For many educators seeking to plan a coding curriculum without having mastered the basics of computer science, it often appears to be a lot like buying a prom ticket before having secured a date. Because of this, we have gone to great lengths at Kodable to not only prepare educators to teach their students to code, but also unsubscribe from the myth that only those familiar with programming can teach computer science. On one occasion, we even went as far as to compare teaching programming to The Hobbit. Through it all, we have proven time and time again that any willing and passionate educator can teach their students to code.
This news comes at a fantastic time because now more than ever, teaching kids to code is not just encouraged, but completely necessary.
By the year 2020 there will be more than 1.4 million computer programming jobs available in the United States, but less than 400,000 computer science students to fill these jobs.
Even as it stands now, 21st century students need a computer science education in order to help them interact and create in our technologically dependent world, and must learn important skills such as problem solving, logic, and critical thinking that are developed through programming. To sum it all up in one sentence: Learning the fundamentals of coding is now SUPER IMPORTANT!
Yes, we need to teach CS, but where do I start?
Thousands of educators across the globe are already teaching students programming and have selflessly shared their experiences on their personal blogs and via twitter, helping countless others improve or plan their own coding curriculum. Fortunately, we have spoken to many of these educators in our very own #KidsCanCode Twitter Chat, and with their contributions, we have come up with several important tips to help you organize the perfect coding curriculum.
Tips for Planning the Perfect Coding Curriculum:
Golden Rule: Don't teach coding alone, first get some help.
When you begin learning and eventually teaching a subject that you do not know well, at first you are only as good as the teaching tools or resources that you use.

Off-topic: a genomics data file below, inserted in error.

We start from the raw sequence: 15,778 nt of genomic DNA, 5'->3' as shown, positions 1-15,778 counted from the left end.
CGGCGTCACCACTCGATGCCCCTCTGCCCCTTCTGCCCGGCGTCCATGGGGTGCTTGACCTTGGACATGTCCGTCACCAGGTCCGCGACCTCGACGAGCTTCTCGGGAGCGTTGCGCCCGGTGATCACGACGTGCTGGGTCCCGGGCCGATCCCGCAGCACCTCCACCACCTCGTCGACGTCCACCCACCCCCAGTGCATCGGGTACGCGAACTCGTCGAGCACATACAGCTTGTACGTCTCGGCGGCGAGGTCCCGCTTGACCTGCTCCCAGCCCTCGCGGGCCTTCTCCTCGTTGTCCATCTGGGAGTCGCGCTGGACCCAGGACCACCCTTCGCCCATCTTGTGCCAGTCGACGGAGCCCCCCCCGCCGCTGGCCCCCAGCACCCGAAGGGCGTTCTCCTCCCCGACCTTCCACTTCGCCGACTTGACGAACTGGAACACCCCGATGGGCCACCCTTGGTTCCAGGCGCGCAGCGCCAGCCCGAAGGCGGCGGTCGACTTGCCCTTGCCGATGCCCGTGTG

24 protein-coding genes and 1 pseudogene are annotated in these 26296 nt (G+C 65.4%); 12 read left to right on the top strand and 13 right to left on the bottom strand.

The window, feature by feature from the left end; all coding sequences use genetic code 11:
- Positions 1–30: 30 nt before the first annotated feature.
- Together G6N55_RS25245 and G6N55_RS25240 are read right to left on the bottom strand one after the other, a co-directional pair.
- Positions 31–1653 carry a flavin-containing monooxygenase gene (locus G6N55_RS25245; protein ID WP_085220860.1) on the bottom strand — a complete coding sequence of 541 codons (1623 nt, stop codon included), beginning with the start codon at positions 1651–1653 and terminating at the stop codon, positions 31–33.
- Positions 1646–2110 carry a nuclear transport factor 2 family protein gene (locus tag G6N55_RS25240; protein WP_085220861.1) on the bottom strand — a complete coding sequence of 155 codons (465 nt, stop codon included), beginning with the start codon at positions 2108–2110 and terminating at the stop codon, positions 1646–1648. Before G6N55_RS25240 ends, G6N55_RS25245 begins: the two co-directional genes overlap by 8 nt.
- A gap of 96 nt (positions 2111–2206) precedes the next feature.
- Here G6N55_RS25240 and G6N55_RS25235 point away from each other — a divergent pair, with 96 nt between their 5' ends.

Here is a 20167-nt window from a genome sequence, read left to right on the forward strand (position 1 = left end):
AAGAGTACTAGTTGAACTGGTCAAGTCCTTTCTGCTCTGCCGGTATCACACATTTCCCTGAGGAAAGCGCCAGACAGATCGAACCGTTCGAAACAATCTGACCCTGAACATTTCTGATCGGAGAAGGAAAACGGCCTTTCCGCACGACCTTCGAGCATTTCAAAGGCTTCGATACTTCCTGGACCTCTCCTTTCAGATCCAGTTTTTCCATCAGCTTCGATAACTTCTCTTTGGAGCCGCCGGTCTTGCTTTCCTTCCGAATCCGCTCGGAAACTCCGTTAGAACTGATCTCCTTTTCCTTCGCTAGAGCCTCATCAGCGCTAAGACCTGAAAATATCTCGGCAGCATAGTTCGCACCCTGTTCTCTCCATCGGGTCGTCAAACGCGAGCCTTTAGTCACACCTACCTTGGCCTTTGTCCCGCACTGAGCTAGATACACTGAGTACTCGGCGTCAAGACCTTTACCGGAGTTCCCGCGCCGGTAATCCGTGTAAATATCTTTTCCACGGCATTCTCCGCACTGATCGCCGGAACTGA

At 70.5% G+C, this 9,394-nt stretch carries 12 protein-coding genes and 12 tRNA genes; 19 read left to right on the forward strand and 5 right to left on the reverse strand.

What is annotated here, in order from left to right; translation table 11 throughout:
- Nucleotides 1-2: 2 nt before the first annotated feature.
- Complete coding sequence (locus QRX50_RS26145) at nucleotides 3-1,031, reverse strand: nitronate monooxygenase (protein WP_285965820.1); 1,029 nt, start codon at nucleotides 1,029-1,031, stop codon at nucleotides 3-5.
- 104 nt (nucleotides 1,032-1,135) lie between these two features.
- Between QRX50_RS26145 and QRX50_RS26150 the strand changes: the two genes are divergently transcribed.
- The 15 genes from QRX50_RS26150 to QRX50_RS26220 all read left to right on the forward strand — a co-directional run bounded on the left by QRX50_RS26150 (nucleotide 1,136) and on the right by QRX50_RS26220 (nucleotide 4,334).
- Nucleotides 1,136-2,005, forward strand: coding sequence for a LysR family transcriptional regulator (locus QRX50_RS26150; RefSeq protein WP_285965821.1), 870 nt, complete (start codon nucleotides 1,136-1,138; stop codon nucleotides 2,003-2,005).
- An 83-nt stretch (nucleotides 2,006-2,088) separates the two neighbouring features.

Without much programming experience, it would be unrealistic to expect you to plan an entire coding curriculum without the help of a guide and/or professional support.
Before you begin, make sure that you join in on an educational Twitter chat and ask for some friendly advice or support. At Kodable, we moderate a weekly Twitter chat called #KidsCanCode and frequently share suggestions for organizing your own coding curriculum. Depending on your specific questions, you can choose from one of the hundreds of chats available to educators from this updated list of educational chats.
Educational Twitter chats are also a safe place to ask for suggestions and discuss the best teaching tools, programs, Apps, games, and guides available for your coding curriculum. Often, there is a lot of pressure in choosing the right teaching tools for your programming curriculum, so it is important to make a few key considerations before you go any further.
Be a bit selfish: Choose a teaching tool that teaches you too.
When researching teaching tools for your coding curriculum, it is critical that they possess the resources to help cater to your learning needs as well.
When developing your coding curriculum, plan on learning coding concepts a few days before or along with your students.
Most educators have had the greatest success with this method, and have found that learning/teaching programming this way provides them with enough background knowledge to answer most of their student's questions, but also leaves them with an immense amount of flexibility to make changes based on their class' response. With this in mind, search for teaching tools that have corresponding guides, teacher resources, and reference materials that provide you with enough background information so that you can learn quickly, and become comfortable with what you are teaching. At Kodable, we provide our educators with the Kodable Learning Guide. This written resource tells educators exactly what they need to know when teaching their students basic coding concepts such as sequence, conditions, loops, and functions.
Can you see yourself learning the basics of coding and building a coding curriculum from the materials provided? If yes, then consider how a particular programming tool will impact your teaching.
Avoid the headache: Select a teaching tool that compliments your classroom.